MERRILL - No parent wants to see their child in pain.
But that's something a Merrill family battles after their three-year-old son was diagnosed with cancer.
Their community is giving them their support.
Brian Stollarczyk preaches at Trinity Lutheran Church in Merrill.
He gives comfort to people in their time of need.
Now he needs their comfort.
"Back in April our son went through a period where he got real pale and then suddenly had a little fever," Stollarczyk said.
"We thought ok, we'll take him to the doctor and get some antibiotics prescribed."
That's when they found out three-year-old Luke Stollarczyk has Leukemia.
He'll have numerous treatments over the next three years.
"It's even hard to know what to say or what to do. You're just trying to absorb what's happening to your child, much less the treatments they are prescribing," said Stollarczyk.
"Without faith we wouldn't have much to hold on to."
But he says he has a lot to hold on to, a whole community to be exact.
The members of his church decided to put a fundraiser together to help pay with medical bills.
"We saw a need for the Stollarcyk family. Even though there is insurance involved here, there's a lot of extra cost for pastor and Sarah." said Board of Elders chairman, Jack Kleinschmidt.
More than 600 people showed their support at the Merrill Eagle Club Sunday.
"Our pastor sometimes fills in for churches that are without a pastor at the given time. So he really knows a lot of people in the community." Fellowship Ministry board member, Sherrie Kleinschmidt said.
The people Stollarczyk touched are now returning the favor.
For Luke, events like this takes a lot of energy.
He didn't have much to say, but he is grateful.
"Can you say thank you Luke? Thank you."
With the help of his community and family, Luke will need to save that energy for his battle ahead.
LAKE TOMAHAWK - A 32-year-old woman had to be airlifted to a hospital after a snowmobile crash.
Oneida County Sheriff's Department Sgt. Tyler Young said emergency crews responded to the accident around 8:30 a.m. Sunday morning. It happened in an area off Highway 47 near Fawn Lake Rd in McNaughton.
EAGLE RIVER - A Snow Show in Eagle River reminded visitors of all that snowmobiling clubs do for Wisconsin. About 300 people stopped by the Eagle River Derby Track Sunday for the event. The Association of Wisconsin Snowmobile Clubs invited 15 vendors to help educate people about the economics and basics of snowmobiling.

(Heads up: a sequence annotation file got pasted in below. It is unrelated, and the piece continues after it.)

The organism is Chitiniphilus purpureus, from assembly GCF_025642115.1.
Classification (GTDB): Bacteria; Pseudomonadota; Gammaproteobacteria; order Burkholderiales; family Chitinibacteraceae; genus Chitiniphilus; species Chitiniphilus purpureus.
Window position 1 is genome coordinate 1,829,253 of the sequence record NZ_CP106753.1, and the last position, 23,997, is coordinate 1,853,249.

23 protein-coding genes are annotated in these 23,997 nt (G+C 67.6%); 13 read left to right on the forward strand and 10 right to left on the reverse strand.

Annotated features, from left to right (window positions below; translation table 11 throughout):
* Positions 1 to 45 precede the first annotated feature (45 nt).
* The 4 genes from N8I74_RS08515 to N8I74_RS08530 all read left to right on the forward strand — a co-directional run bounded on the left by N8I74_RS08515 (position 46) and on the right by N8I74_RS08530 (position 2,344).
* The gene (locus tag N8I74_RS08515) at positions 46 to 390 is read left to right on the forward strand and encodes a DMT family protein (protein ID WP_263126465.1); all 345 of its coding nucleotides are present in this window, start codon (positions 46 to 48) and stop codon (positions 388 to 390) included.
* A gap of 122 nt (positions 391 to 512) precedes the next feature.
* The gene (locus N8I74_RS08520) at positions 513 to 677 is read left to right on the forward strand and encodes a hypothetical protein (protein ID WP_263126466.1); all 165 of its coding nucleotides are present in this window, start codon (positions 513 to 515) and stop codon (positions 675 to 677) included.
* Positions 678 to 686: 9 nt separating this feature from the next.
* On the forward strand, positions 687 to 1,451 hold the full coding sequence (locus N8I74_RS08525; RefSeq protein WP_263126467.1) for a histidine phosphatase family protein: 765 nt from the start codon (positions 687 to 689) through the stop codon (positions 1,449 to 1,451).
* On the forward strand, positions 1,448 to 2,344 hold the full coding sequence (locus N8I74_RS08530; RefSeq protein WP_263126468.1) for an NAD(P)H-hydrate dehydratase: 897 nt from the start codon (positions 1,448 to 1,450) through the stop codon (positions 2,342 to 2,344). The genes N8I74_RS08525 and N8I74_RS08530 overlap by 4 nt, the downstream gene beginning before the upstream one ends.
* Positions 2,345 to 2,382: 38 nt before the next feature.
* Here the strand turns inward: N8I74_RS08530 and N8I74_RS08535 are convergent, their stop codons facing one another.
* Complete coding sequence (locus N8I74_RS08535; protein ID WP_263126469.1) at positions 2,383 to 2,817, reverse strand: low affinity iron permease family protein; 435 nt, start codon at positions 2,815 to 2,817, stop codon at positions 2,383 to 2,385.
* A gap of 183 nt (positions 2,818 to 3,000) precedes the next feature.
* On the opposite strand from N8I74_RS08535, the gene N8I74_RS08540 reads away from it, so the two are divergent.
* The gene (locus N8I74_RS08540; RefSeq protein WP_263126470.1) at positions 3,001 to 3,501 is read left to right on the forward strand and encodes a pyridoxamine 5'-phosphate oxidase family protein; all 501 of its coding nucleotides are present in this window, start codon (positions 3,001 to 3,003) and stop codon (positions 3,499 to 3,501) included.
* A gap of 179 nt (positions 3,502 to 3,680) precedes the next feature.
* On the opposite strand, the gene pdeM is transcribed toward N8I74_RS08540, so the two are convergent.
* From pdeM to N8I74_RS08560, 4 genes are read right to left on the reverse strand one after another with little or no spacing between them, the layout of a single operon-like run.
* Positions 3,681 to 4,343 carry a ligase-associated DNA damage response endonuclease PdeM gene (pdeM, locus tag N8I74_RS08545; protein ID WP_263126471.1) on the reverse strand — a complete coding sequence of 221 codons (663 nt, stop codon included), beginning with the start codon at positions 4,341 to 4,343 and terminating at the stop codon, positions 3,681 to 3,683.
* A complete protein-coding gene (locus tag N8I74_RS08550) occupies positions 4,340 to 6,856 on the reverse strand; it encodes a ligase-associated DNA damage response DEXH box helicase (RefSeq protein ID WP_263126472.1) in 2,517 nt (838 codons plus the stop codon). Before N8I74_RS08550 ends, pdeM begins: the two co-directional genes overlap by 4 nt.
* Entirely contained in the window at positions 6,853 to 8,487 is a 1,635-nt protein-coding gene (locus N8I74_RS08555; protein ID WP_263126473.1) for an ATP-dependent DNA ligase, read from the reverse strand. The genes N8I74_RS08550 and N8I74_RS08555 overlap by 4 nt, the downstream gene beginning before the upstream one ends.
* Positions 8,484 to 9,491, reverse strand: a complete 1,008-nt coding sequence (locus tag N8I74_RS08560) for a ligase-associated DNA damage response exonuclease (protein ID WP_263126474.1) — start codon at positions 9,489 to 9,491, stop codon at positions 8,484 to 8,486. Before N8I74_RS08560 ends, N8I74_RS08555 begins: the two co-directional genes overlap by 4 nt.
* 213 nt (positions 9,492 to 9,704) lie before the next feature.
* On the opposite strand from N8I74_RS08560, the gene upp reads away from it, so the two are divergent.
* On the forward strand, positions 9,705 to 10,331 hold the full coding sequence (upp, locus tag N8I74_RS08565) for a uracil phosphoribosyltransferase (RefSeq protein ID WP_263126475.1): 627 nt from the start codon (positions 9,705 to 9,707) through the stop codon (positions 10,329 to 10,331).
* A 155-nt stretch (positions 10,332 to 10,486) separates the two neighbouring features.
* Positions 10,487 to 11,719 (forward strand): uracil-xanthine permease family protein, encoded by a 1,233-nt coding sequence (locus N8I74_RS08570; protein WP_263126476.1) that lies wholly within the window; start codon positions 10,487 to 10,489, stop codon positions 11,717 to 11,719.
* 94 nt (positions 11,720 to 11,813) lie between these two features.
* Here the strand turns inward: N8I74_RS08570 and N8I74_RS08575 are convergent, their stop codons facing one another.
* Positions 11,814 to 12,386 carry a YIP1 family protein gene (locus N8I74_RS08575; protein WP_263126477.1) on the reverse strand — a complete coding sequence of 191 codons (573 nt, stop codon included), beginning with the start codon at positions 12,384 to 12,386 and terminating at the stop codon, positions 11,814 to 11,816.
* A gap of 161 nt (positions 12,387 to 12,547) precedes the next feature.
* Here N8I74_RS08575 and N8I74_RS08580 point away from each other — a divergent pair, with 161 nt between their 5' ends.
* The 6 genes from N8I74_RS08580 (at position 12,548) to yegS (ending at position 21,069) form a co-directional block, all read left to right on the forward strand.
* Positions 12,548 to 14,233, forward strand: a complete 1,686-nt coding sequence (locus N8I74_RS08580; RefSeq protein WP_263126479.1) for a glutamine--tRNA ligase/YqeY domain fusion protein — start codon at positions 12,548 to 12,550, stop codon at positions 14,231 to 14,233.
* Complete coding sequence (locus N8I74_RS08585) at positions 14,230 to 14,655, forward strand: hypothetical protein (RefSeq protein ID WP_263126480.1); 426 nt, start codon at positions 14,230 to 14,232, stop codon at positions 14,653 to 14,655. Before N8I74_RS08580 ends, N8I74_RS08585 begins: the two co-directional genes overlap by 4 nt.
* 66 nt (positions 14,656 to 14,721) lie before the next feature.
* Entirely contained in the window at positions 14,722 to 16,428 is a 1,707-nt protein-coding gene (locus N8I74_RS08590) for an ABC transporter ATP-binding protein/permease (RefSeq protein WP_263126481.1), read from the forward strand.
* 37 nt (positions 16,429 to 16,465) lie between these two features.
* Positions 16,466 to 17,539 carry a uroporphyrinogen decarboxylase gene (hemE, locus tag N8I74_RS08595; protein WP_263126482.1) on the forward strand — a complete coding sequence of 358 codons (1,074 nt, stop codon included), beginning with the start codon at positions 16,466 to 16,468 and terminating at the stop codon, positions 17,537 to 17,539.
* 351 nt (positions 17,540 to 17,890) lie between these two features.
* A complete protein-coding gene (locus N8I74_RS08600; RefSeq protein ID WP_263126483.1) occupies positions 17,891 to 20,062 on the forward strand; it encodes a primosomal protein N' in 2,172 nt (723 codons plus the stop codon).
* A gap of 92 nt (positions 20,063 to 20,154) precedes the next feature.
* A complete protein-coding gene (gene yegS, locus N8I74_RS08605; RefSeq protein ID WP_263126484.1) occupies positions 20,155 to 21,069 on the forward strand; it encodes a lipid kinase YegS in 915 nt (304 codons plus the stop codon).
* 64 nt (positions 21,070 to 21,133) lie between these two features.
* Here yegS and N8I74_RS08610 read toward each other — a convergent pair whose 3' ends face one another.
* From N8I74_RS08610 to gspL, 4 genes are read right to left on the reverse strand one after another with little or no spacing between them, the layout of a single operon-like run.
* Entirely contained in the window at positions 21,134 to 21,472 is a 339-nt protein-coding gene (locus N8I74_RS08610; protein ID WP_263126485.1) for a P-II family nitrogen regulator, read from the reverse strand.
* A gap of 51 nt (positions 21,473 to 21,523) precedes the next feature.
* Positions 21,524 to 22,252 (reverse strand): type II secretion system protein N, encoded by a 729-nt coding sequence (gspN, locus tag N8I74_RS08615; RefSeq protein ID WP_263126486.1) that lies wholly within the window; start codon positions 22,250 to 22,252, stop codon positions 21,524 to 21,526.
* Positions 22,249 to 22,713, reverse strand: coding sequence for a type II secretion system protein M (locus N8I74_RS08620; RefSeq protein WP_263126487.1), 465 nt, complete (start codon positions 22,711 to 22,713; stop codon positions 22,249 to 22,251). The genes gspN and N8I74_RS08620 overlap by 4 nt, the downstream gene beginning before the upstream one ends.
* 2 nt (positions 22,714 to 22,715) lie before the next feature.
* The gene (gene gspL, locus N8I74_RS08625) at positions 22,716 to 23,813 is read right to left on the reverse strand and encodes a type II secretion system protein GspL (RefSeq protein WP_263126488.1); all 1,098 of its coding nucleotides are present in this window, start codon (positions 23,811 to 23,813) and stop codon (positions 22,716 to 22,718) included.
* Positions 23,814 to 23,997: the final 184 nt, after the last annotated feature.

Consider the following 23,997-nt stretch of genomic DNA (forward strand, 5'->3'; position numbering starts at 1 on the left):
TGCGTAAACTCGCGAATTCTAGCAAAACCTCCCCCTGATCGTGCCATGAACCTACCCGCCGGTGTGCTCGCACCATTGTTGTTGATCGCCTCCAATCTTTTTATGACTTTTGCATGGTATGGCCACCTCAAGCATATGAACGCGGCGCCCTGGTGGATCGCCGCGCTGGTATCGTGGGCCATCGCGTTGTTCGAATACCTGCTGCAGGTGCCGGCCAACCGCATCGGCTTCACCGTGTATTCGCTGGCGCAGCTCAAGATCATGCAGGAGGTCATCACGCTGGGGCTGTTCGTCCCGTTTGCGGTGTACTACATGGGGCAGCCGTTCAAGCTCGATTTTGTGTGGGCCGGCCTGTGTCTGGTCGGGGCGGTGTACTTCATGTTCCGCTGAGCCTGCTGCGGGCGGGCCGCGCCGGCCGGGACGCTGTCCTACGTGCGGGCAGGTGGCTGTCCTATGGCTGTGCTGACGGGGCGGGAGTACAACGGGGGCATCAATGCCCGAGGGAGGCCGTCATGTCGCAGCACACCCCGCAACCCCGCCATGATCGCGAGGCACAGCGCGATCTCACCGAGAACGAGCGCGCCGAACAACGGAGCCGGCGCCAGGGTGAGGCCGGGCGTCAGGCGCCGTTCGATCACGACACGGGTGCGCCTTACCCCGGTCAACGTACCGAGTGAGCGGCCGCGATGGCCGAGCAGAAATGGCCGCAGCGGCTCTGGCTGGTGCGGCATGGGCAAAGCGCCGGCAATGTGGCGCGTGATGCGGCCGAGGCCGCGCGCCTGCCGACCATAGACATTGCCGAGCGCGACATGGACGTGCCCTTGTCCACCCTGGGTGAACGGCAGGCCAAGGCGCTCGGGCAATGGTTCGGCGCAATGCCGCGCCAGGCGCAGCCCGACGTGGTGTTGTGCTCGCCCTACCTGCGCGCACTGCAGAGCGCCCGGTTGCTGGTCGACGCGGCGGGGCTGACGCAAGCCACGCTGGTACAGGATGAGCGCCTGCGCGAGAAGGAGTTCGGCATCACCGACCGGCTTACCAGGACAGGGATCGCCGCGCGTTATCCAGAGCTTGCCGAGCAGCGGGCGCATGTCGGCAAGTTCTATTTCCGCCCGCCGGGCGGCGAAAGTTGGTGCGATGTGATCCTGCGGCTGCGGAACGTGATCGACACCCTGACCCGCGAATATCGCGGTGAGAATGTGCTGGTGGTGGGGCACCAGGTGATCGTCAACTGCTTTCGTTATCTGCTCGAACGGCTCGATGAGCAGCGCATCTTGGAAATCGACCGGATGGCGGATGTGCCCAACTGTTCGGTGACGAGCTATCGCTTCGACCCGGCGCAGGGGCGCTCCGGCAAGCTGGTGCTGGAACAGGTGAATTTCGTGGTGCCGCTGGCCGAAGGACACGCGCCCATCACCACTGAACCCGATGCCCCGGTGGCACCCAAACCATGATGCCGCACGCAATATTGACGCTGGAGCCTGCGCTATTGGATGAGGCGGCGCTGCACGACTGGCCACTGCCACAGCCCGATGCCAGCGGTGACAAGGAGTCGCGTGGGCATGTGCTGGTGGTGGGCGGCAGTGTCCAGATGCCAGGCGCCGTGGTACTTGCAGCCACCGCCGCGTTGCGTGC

"We just want everybody to be aware of all the work that goes into maintaining and upkeep of the snowmobile trails," said Association of Wisconsin Snowmobile Clubs President Dave Newman. It was the 5th annual Snow Show.
STEVENS POINT - Stevens Point Police are investigating an armed robbery.
Around 6 a.m. Sunday morning, police and Portage County Sheriff Deputies responded to a report of an armed robbery at the R Store in the 5400 block of HWY 10 E in Stevens Point. Police say during the initial investigation, they determined an armed suspect displayed a weapon and took money from the store.
MINOCQUA - A major 'safety net' resource used by nearly 800,000 people in Wisconsin could get cut in half. The Trump Administration wants to radically change SNAP. The Supplemental Nutrition Assistance Program formally known as food stamps. " It's a fundamental lifeline," said St. Germain Sentury Foods owner David Weber. Last Monday Weber found out a lifeline for some of his customers was at risk.
" In its current form it's a very vital necessity for the families," said Weber. Weber's store has supported the current debit card style SNAP or food stamp program since it started in the 60s. However, the Trump administration wants to radically change SNAP to a food box delivery styled program in its 2019 budget. " The boxes people would receive, would contain mostly shelve stable food it doesn't [provide] fresh vegetables," said Weber. With the change low- income Americans receiving at least $90 a month would get half their benefits in the form of a "USDA Foods package."
" There may be a need for change for the SNAP program, but I'm not sure the proposed changes are the way to go," said Weber. The box would include shelf stable milk, ready to eat cereals, pasta, peanut butter, and beans, but no fruits or vegetables. " [It's a] disservice to the community and the people who receive that benefit," said Weber. Weber said right now the current SNAP program allows people to get the food their families need when they need it. Instead of the nearly 800,000 SNAP users in Wisconsin needing to wait for a pre-arranged box delivery. " If there is going to be changes they need to be realistic changes that won't hurt people," said Weber.
BOULDER JUNCTION - People from as far as Iowa and New York travelled to the Northwoods on Saturday to take on a unique challenge. Boulder Junction held a new winter sports event that proved to be quite a success.
"I'm just really happy to see this all come together," said Boulder Junction Chamber of Commerce Executive Director Theresa Smith.
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